Federal Labor leader Anthony Albanese has attempted to turn the pre-election focus to his opponents’ record on trades, claiming there are 85,000 fewer apprentices and trainees today than when the coalition came to power.
The claim is mostly true, but doesn’t provide the full picture. Mr Albanese’s figures rely on official data from the National Centre for Vocational Education Research (NCVER), which shows there were 83,009 fewer apprentices and trainees in March 2021 compared to September 2013.
However, more recent data from the Department of Education, Skills and Employment (DESE) shows a gap of 65,328. The number of apprentices and trainees was also already falling when Labor left office in 2013 after hitting a record high in the previous year.
Ahead of a Labor campaign rally on December 5, Mr Albanese said: “For nearly a decade, the Liberal-National government has cut TAFE and slashed apprenticeships. Today, we have 85,000 fewer apprenticeships and traineeships compared to 2013.”
A spokesman for Mr Albanese told AAP FactCheck in an email that the claim was based on official data from NCVER, the national body responsible for collecting, analysing and communicating statistics on vocational education and training in Australia.
NCVER publishes quarterly figures on apprenticeships and traineeships; these are split into two main categories: trade and non-trade. As explained here by The Mitchell Institute, a health and education think tank based at Victoria University, ‘trade’ positions are mostly apprenticeships, typically comprising four years of training in jobs such as plumbing, hairdressing or commercial cookery.
‘Non-trade’ positions are mostly traineeships, which are typically much shorter placements in sectors such as retail, hospitality and childcare. Apprenticeships and traineeships both require a formal contract of training and must be registered with an appropriate state or territory training authority.
NCVER provided AAP FactCheck with ‘in training’ apprentice and trainee figures for each quarter going back to March 2010. Figures for September 2013 – the month the coalition won the 2013 election – show there were an estimated 412,594 apprentices and trainees in training at the time.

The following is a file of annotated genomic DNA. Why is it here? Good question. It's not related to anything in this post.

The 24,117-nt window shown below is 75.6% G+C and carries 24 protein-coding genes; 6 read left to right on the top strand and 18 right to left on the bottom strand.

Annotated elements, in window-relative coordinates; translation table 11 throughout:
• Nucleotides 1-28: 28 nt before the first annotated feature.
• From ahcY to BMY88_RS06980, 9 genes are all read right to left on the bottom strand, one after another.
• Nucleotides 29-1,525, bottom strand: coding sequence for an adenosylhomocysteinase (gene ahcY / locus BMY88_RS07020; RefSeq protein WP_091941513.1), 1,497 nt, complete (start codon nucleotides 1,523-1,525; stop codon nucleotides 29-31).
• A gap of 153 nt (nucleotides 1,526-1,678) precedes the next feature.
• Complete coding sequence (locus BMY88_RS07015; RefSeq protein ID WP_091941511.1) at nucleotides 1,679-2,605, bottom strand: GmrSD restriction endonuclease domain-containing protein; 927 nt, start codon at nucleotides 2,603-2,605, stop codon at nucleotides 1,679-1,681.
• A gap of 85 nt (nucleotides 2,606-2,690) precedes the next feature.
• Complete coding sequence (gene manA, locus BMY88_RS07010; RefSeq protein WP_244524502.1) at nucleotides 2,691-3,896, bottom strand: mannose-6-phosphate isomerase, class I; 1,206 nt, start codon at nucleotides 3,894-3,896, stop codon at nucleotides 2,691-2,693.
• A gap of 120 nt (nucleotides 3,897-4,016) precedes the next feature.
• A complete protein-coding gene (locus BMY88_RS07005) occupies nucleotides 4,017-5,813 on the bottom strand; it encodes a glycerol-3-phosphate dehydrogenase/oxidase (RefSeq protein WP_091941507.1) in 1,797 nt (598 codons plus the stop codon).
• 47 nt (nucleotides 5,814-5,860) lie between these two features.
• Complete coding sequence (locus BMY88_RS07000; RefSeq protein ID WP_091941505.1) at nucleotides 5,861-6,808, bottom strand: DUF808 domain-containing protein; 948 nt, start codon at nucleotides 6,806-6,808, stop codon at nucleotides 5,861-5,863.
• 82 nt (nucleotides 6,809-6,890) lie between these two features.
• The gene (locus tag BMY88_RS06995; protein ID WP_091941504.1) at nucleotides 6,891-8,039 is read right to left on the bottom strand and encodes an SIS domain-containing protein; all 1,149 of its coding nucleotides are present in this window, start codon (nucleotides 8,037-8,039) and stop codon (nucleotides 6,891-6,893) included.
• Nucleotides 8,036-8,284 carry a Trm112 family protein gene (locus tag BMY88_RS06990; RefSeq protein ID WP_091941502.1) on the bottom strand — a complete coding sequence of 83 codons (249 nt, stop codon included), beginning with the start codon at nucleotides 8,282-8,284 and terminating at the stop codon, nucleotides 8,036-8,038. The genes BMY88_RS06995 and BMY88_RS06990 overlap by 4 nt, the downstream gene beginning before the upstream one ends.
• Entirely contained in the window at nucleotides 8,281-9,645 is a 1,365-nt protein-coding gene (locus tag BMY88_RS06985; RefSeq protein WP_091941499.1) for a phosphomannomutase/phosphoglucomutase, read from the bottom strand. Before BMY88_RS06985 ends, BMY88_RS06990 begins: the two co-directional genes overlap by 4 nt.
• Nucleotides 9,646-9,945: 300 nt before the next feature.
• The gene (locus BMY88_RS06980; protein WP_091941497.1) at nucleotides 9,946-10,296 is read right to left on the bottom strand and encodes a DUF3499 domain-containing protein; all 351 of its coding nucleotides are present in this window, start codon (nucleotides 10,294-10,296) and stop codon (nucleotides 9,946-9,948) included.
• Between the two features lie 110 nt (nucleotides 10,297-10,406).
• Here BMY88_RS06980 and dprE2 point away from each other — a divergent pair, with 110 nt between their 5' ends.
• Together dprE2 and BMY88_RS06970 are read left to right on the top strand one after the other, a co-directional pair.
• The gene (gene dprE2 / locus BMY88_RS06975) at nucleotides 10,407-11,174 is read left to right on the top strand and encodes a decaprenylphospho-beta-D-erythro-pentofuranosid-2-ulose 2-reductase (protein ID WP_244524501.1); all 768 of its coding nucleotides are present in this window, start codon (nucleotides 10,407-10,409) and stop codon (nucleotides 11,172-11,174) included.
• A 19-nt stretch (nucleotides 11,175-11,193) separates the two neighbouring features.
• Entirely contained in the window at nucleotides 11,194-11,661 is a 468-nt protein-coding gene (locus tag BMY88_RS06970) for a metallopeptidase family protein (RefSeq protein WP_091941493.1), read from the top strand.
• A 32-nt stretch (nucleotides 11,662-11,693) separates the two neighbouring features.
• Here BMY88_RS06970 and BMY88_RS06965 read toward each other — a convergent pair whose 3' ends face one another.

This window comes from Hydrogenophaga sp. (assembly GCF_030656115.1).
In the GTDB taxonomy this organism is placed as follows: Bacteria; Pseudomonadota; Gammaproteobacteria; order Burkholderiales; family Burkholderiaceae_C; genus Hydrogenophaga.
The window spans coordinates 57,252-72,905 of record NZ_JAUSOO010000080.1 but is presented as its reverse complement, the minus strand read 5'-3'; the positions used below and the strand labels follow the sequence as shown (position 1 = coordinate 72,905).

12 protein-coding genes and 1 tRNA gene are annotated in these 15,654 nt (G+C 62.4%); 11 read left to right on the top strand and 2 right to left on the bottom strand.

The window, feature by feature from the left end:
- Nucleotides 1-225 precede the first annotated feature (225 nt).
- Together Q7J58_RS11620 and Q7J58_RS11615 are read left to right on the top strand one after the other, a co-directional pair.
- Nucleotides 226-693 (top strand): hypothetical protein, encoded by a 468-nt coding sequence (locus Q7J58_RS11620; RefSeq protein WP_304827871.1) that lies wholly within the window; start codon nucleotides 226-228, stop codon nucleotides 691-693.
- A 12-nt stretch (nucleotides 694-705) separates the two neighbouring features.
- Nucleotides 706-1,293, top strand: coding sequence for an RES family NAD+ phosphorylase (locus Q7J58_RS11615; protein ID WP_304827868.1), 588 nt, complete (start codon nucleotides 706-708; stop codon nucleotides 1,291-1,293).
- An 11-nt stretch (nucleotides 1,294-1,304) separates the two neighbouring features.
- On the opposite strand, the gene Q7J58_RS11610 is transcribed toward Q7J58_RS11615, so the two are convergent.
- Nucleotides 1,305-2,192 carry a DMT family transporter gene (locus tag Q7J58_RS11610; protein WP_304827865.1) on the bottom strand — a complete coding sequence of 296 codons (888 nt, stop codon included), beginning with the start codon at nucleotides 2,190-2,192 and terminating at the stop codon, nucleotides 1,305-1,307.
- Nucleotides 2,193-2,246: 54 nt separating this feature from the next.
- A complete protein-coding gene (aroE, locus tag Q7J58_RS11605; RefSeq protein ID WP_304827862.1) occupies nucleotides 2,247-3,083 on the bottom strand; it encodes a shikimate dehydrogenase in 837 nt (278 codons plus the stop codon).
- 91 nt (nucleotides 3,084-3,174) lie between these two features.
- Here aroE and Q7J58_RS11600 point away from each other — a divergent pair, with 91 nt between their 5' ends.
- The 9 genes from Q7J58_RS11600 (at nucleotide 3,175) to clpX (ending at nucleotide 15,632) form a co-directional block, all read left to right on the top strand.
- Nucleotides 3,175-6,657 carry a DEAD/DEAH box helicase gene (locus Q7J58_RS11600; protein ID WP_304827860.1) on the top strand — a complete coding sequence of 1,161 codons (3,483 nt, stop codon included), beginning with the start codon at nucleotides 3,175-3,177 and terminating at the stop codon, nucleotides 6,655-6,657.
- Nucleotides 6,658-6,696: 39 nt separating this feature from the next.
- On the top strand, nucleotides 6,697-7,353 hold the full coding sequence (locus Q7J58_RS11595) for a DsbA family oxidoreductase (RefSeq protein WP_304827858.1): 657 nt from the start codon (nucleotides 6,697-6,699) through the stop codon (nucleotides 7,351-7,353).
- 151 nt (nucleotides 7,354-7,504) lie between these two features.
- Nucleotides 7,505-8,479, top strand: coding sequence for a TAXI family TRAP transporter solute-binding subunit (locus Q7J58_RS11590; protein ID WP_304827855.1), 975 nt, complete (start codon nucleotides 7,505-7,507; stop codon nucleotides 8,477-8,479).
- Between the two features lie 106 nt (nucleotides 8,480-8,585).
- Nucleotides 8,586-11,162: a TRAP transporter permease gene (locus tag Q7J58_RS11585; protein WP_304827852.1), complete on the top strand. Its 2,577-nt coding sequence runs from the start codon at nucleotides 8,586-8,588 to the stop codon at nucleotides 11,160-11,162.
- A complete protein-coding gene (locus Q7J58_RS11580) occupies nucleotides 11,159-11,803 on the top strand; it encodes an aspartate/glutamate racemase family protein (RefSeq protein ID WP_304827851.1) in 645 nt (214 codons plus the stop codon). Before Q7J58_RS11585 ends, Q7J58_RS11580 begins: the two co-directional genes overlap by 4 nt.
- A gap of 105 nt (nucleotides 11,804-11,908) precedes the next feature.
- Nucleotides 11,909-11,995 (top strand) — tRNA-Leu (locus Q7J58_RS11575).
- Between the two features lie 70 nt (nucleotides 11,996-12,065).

The latest figures available from NCVER - which Mr Albanese used as the basis of his claim - show that as of March 31, 2021, there were 329,585 apprentices and trainees in training in Australia, a deficit of 83,009 compared to September 2013 and close to the quoted figure of 85,000.
However, Mr Albanese's claim is challenged by more recent figures published by DESE. In a media release from Employment Minister Stuart Robert on November 19, the department's quoted figure for apprenticeships and traineeships was 347,266 as of June 2021 - a 65,328 deficit compared to the equivalent NCVER figure for September 2013.
A spokesman for the department told AAP FactCheck in an email that NCVER is the official source of figures on apprenticeships and traineeships but Mr Robert's figures referred to departmental program data used to monitor activity between NCVER reporting periods.
The departmental data is sourced from commonwealth records and provides "a more contemporary snapshot of apprenticeship activity", the spokesman said. NCVER's next statistical release on apprenticeships and traineeships - covering the June 2021 quarter - is due to be published on January 24, 2022.
The accuracy of Mr Albanese's claim, therefore, largely depends on which figures are used. NCVER's official figures for March 2021 justify the claim that there were 85,000 fewer apprenticeships and traineeships compared to September 2013. However, DESE's "snapshot" figures for June 2021 indicate the gap has likely since narrowed.
While Mr Albanese links falling apprenticeships and traineeships to the change of government, the numbers were already sliding before Labor lost office in 2013. The historical NCVER data shows apprenticeships and traineeships hit an all-time high of 514,780 in June 2012, when Julia Gillard was prime minister. By the time Labor left office in September 2013, the number had dropped by more than 100,000.
In a 2017 Mitchell Institute paper called 'Finding the truth in the apprenticeships debate', policy experts Peter Noonan and Sarah Pilcher say the 2012 peak in apprentice and trainee numbers was driven by companies registering large numbers of existing workers as trainees to take advantage of employer incentive payments.
The subsequent decline in the number of apprentices and trainees from 2012 was primarily due to the federal government tightening the rules on existing worker trainees, the paper says (pg 5-7).
The NCVER data shows that between the peak in June 2012 and March 2021, in-training non-trade positions dropped around 60 per cent, while trade positions fell only two per cent. Trade apprenticeships have since reached record numbers, according to Mr Robert's November press release.
Mr Albanese's claim is justified based on official numbers for March 2021, but the current figure may now be smaller. Official figures show there were around 83,000 fewer apprentices and trainees in Australia on March 31 compared to September 2013, when the coalition took office. However, more recent snapshot figures show a deficit of around 65,000 in June 2021.
Mostly True - The claim is largely accurate but includes minor errors or problems.